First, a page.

Children and parents from two school areas will come together as one this fall.
By HAROLD GWIN
VINDICATOR EDUCATION WRITER
YOUNGSTOWN -- They're building a new school culture at Kirkmere Elementary School.
The newly renovated building won't be drawing pupils only from the Kirkmere community any more.
Pupils from the Sheridan Elementary School service area will become a part of the Kirkmere family this year. Sheridan is being closed as part of the district's $182 million rebuilding program.
"We're ready," said Kirkmere Principal Karen Clayton last week as final fire alarm tests were being conducted and staff members were moving into their rooms.
The Kirkmere renovation had a $7 million price tag.
Creating a new school culture is something with which Clayton has some experience.
This will be her 29th year in the city school system and she's spent the last 16 as an administrator, most recently as principal of the Sheridan and then the Taft building.
Last year, she was named principal of Kirkmere, but the building was closed as renovations began.
The kids from Kirkmere found themselves assigned to the old West Elementary building on North Hazelwood Avenue, along with children from Paul C. Bunn Elementary (which is being replaced) and fifth- and sixth-graders waiting for the new Volney Rogers Middle School to be built.
Blending into one
The school was called Kirkmere and everyone considered themselves to be part of Kirkmere, no matter where they came from, Clayton said.
"We worked very hard at that," she said, recalling that parental groups from the several schools readily adapted to the change.
So did the staff of 110 people who worked at that building.
"They came together very well. They were top-notch," Clayton said.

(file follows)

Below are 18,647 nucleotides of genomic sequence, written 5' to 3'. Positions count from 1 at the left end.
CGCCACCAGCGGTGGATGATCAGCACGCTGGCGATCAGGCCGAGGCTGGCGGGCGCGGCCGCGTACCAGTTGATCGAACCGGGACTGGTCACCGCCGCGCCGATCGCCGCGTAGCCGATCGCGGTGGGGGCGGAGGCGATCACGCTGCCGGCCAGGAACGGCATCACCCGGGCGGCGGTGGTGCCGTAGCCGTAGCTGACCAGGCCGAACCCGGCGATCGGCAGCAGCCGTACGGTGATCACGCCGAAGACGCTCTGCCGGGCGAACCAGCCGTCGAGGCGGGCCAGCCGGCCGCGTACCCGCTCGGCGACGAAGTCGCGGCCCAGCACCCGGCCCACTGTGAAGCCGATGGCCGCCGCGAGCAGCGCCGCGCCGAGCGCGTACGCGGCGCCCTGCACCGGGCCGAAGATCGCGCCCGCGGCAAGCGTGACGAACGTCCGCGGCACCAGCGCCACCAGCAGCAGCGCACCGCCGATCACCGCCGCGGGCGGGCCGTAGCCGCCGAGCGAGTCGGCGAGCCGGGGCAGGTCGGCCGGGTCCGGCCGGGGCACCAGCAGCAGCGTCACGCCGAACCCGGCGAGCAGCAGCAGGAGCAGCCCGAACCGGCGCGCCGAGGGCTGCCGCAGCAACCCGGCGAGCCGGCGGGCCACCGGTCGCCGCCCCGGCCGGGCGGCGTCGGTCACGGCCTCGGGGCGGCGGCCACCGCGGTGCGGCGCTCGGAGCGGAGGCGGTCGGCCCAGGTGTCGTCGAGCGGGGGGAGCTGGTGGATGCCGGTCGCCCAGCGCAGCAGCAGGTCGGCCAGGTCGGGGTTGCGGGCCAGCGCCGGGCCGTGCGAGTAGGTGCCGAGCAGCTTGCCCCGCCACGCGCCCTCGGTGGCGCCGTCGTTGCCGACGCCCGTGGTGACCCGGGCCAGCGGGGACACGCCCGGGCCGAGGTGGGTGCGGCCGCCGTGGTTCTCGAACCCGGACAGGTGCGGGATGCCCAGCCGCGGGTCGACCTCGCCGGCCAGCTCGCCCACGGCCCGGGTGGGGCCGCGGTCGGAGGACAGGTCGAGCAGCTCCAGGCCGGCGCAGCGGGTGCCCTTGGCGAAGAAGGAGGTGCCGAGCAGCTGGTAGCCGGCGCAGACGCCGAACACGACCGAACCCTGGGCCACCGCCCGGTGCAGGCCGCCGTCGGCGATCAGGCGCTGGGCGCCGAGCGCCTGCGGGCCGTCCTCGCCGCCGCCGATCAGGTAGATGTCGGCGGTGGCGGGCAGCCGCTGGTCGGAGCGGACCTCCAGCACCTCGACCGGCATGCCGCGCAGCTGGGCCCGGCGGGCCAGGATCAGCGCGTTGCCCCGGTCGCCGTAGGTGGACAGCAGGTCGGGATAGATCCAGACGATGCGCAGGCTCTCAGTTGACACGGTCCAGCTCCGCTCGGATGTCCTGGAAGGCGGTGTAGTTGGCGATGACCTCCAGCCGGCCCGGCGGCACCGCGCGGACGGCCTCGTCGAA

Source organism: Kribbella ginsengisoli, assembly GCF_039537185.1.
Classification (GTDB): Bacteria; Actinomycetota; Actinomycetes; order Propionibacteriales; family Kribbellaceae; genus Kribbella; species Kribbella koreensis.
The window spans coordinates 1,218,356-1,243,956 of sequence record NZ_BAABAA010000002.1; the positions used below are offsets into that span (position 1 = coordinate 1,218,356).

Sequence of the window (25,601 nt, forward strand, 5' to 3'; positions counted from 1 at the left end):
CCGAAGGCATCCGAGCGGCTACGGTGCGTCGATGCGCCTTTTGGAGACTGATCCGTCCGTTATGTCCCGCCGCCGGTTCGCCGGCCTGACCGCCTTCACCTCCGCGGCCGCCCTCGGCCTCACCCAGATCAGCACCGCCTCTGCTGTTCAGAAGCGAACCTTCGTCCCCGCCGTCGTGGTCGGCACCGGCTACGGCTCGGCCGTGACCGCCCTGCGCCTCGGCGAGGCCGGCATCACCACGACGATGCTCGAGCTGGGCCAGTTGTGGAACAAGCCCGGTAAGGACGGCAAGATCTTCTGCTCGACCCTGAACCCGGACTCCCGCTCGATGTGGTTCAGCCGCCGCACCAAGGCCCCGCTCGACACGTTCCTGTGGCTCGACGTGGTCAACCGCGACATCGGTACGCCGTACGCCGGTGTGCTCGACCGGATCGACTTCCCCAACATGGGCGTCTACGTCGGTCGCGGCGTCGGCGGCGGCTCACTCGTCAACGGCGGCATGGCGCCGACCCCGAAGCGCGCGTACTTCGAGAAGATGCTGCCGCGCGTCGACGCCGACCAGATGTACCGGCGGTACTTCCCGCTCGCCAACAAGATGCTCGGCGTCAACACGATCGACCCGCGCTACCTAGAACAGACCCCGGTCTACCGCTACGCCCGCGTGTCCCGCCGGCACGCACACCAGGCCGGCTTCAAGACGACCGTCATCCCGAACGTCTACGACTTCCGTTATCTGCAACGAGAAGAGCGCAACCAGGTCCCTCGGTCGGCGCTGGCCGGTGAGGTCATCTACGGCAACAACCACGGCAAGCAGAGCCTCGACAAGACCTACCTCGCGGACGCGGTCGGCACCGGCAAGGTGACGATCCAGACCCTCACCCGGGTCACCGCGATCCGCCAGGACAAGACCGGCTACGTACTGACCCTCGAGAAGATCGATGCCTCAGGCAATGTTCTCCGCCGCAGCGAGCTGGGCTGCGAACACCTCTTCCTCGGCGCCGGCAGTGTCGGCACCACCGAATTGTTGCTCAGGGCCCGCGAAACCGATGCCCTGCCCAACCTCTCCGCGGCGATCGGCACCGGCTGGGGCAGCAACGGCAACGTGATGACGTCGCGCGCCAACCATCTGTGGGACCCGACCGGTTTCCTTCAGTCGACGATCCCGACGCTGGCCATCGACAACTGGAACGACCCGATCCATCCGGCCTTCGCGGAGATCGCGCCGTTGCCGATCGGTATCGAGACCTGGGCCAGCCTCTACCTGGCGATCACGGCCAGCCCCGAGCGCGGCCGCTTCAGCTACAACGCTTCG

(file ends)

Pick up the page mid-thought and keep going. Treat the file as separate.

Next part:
The biggest problem was simply the logistics of moving children around, she said, noting that there were 400 fifth- and sixth-graders but only 180 children in kindergarten through the fourth grade.
The communities from Sheridan and Kirkmere areas will do it again this year, Clayton said, adding that she anticipates no problem.
"If there is, we'll work through it," she said.
The biggest change for children from Sheridan is that they will be riding a school bus.
Most walked to school before, Clayton said, noting that about half of the Kirkmere pupils rode buses and half walked or came by car. That won't change.
She doesn't know what the culture of Kirkmere was like before, nor does it matter now, she said, explaining that she chooses to run a building as though her own children were attending classes there.
Education and the safety of children are key areas of focus, and Clayton likes to add a personal touch.
"I set the tone. I should be the first face they see in the morning and the last face they see on their way out the door," she said.
The renovated Kirkmere is expected to house about 500 children in preschool through the fourth grade, with even numbers coming from the Kirkmere and Sheridan service areas.
Registrations stood at 400 as of Wednesday.
The only part of the building that won't be ready for pupils when school begins Tuesday is the gymnasium. It won't be done for another three or four weeks.
The building has all new computers and furniture and, for the first time, air conditioning.
Each grade level has its own section of the building and each section is color-coded for directional purposes, Clayton said.
Each classroom has five new computers and a 32-inch television with DVD and VCR capabilities. There is also a telephone in each room for security purposes and to allow parents to make direct phone contact with teachers.
There is a separate room for every special discipline such as art, music, computer lab and gym.
Some of those services were mobile before, with materials loaded onto a cart and hauled from room to room by teachers, Clayton said.
Every room has its own sink and drinking fountain, and the kindergarten and first-grade rooms have their own restrooms as well, she said.